Cambridge professor insists Labour need to debate a leadership change
The Labour History Research Unit at Anglia Ruskin University has offered itself as a space for discussion on the future of Jeremy Corbyn’s shattered party.
Professor Rohan McWilliam, director of the unit, says the Labour Party needs to host a debate both about the leadership but also about its policy, strategy and principles after producing their worst election results since 1935.
Prof McWilliam said: “The Tories, it is clear, fought a very effective and disciplined campaign.
“The message about getting Brexit done resonated. The party’s unadventurous manifesto was part of this.It promised little except an end to the ongoing Brexit stalemate.
“The result also suggests that the 2017 election was unusual. The 2019 results, with a Labour meltdown, were what many expected to happen two years earlier. Depriving Theresa May of a majority persuaded many in Jeremy Corbyn’s Labour machine that there was a large constituency for radical political change and Labour could afford to be bolder. They took the wrong lessons from what happened.
“This was the worst result for Labour since the 1935 election but, for many, will be compared with the 1983 election.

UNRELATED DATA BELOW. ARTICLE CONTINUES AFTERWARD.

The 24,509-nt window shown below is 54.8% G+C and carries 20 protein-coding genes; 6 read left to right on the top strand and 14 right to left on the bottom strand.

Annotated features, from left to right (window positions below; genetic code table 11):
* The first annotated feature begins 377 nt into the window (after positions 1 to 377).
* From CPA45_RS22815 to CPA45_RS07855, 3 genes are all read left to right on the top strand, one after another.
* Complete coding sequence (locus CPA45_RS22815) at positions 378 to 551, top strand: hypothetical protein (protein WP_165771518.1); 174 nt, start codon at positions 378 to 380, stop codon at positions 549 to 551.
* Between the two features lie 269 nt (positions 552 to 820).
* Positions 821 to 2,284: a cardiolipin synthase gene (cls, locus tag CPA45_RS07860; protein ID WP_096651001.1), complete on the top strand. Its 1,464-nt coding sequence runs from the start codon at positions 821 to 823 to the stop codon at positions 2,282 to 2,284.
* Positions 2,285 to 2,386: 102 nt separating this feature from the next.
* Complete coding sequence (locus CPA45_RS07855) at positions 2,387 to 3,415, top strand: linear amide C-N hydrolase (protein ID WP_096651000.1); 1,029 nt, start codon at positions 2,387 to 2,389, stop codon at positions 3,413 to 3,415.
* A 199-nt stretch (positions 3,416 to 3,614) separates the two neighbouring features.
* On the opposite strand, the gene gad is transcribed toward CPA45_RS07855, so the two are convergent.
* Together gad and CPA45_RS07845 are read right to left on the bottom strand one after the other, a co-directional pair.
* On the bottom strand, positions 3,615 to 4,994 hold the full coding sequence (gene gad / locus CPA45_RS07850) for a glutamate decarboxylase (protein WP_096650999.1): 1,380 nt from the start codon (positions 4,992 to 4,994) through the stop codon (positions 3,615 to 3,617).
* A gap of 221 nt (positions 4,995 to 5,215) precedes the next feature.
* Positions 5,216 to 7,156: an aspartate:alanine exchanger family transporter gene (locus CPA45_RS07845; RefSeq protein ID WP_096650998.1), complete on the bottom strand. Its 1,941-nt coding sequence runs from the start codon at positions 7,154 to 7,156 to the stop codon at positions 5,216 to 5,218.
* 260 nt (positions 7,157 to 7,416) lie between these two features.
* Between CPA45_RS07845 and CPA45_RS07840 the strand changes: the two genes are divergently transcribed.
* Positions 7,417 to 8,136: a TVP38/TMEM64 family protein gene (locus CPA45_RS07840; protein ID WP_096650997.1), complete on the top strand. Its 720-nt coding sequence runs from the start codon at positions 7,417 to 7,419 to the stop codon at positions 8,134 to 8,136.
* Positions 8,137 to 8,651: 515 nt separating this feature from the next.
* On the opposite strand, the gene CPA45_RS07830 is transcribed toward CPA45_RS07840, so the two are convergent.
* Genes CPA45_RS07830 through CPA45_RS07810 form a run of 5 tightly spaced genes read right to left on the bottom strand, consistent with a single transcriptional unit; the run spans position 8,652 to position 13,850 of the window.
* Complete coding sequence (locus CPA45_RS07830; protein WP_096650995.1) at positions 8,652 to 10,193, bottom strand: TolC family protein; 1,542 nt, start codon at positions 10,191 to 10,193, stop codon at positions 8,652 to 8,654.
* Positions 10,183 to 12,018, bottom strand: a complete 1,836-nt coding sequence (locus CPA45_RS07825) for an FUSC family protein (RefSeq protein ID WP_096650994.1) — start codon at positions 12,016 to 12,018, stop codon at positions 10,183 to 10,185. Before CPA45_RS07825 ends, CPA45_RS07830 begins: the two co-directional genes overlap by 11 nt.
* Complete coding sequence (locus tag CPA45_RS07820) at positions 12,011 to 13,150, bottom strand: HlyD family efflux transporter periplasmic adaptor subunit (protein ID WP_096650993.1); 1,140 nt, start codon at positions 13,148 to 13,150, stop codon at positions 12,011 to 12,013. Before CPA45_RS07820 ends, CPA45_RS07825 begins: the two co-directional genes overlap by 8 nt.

“Corbyn is now fated to be linked with Michael Foot: two left wing leaders with considerable integrity whose appeal was resisted by the electorate. The 2019 Labour approach was very different to Tony Blair’s in 1997 where the strategy was that it was better to under-promise and over-deliver.
“Corbyn’s Labour did the reverse, offering the electorate a transformative programme. It ended up losing many of its working-class heartlands including Dennis Skinner’s Bolsover. Clearly, Brexit was a part of this, the party’s approach was a fudge which was also impossible to sell politically, but it is only part of the explanation.
“Another is that many voters made clear that they could not vote for Corbyn, who they distrusted: too left-wing, too metropolitan, too other-worldly: to be blunt, too weak. The issue of anti-semitism had a major impact, leading the Jewish Labour Movement to disown the party’s leader.
“Corbyn failed to deal with this and did not seem to know how to do so. His reluctance to apologise was hugely damaging, creating a feeling of hurt among many voters that will last for a long time.
“The issue is what will happen within Labour now. There clearly needs to be a debate both about the leadership but also about policy, strategy and principles. Historically, this is not something that the party does well.
“What the left wing membership is likely to want is some form of Corbynism without Corbyn. This risks making the basic political mistake: claiming there is nothing wrong with a policy, only its presentation. They will also have to deal with the question of Brexit which is now inevitable. The Labour History Research Unit offers itself as a space for that intelligent and difficult discussion that the party needs.”
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